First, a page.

As with the others in the series, this book has a central theme, and it is art, modern vs. traditional, and the question of just what makes something art.
Brock and Kolla are working on two cases of kidnapping of preschool girls when they get a call about a third. This is the young daughter, 5 years old, of a famous artist. He is a widower raising her alone, against the wishes of his in-laws who do not like him. After his wife committed suicide by jumping off a bridge, he created a spectacular series of paintings based on his emotions of the event. When his daughter goes missing, he begins to create another series of banners, one for each day she is missing. Sheesh. Talk about self-involved. No wonder the in-laws don’t like him.
He lives on a square which houses several other artists, and an upscale art gallery which offers free room and board to struggling, promising artists. It features strange artwork such as the sculptures of dead bodies and dead body parts by one artist, the very large scale models of naked cherubs, disturbingly lifelike, of another. The one traditional old-school artist living and working on the square has great disdain for the new stuff. He believes that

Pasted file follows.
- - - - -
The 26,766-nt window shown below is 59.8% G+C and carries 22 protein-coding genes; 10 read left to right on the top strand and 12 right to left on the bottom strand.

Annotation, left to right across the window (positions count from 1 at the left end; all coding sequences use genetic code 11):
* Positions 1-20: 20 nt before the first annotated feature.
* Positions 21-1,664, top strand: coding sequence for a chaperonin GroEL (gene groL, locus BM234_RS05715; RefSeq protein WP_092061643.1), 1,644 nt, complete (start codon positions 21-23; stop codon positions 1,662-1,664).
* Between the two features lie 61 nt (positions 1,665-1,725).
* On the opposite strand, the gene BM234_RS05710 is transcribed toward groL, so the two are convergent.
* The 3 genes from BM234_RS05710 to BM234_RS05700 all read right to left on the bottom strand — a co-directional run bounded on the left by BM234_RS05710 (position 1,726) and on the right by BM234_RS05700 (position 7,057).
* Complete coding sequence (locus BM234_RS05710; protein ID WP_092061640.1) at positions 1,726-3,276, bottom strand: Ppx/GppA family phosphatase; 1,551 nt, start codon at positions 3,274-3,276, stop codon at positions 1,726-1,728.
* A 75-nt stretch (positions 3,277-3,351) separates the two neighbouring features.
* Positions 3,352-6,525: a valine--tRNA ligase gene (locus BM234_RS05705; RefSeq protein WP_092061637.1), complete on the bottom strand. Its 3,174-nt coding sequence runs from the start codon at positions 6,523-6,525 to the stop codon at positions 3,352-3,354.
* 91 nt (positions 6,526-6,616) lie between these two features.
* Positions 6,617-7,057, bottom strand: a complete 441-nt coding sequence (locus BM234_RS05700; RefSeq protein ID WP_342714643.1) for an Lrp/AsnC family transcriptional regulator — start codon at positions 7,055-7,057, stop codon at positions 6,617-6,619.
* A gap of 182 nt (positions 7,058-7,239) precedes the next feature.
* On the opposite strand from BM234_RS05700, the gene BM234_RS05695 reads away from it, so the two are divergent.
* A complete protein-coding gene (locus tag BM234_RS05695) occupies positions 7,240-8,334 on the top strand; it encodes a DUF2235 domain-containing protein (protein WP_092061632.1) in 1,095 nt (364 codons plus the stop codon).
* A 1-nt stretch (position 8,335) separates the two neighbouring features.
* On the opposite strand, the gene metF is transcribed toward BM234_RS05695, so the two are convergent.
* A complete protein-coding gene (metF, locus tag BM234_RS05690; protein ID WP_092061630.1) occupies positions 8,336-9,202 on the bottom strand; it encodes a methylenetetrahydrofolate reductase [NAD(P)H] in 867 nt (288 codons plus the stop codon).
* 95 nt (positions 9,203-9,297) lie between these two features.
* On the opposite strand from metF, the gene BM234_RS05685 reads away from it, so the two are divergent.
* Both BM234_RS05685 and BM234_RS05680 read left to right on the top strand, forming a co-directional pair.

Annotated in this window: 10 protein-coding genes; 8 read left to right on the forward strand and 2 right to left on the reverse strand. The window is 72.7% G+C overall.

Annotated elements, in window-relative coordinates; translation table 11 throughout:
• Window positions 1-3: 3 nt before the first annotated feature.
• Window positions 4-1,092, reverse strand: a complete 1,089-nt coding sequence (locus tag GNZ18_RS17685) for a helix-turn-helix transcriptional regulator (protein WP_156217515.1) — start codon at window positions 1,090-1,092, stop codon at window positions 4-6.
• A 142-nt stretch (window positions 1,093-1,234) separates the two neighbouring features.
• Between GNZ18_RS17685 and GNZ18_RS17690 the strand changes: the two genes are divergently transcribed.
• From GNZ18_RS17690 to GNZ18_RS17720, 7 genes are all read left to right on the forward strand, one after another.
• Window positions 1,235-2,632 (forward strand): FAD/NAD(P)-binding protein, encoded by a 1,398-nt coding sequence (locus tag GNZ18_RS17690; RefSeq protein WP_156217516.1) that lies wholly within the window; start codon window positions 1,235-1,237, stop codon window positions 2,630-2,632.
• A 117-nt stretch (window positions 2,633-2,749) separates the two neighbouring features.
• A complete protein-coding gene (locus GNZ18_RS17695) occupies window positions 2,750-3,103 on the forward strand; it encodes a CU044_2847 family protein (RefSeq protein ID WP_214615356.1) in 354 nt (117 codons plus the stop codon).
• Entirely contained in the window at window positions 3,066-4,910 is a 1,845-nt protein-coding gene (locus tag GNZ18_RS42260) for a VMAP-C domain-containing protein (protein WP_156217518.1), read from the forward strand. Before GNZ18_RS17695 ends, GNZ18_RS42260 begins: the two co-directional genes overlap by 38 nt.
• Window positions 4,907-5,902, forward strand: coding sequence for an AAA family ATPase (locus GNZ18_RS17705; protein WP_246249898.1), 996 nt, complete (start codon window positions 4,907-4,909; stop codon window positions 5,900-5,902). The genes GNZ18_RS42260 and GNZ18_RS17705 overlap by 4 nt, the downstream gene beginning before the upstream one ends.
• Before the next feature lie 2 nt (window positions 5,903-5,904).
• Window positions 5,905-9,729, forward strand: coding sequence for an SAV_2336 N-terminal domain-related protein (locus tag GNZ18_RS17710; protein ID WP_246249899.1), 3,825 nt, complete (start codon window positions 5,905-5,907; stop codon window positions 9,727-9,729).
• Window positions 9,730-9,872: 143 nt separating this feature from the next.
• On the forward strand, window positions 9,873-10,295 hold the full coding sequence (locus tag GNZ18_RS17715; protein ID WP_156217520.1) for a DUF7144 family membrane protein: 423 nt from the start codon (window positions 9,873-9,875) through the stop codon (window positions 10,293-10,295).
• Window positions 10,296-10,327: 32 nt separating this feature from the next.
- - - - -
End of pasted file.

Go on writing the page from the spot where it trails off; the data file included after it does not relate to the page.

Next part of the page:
the young artists in the square didn’t have an original thought between them, that everything was a reference to something else.
Also living on the square is Batty Betty. Gently mad, Betty drifts in and out of lucidity, claiming to know secrets, and talks about a monster.
Then Betty is found hanged in the basement of a construction project on the square, another artist is found hanged, and the father of the missing child is found with his throat slashed.
There is a great deal of reference to 18th century painter Henry Fuseli. He was a prolific artist, producing some 200 paintings and over 800 other designs and etchings. Here are two of his works mentioned in the book. The first, The Nightmare, is what the artist in the book based his popular series on. The second, Thor battering the Midgard Serpent, was Fuseli’s diploma work for the Royal Academy, accepted 1790.